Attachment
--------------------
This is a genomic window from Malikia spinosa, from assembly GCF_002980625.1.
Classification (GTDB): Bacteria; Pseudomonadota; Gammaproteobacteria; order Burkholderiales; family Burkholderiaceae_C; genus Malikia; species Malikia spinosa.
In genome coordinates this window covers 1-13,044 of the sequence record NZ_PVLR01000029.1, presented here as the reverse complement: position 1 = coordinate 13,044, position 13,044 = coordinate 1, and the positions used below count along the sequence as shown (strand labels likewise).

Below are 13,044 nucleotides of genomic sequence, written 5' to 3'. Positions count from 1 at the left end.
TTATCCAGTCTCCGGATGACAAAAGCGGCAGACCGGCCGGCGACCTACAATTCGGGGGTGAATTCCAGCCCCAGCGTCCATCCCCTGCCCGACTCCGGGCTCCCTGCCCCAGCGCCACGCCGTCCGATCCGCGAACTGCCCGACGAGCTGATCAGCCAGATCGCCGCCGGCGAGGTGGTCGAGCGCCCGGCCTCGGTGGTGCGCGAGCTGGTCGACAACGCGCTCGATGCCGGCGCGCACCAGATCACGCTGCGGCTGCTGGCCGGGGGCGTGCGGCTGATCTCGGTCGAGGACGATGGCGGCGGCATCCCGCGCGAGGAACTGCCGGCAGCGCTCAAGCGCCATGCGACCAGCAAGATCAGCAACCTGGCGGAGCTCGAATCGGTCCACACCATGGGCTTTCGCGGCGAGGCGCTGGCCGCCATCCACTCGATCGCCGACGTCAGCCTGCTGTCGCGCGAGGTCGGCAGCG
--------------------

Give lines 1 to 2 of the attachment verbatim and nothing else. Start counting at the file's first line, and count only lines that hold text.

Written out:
This is a genomic window from Malikia spinosa, from assembly GCF_002980625.1.
Classification (GTDB): Bacteria; Pseudomonadota; Gammaproteobacteria; order Burkholderiales; family Burkholderiaceae_C; genus Malikia; species Malikia spinosa.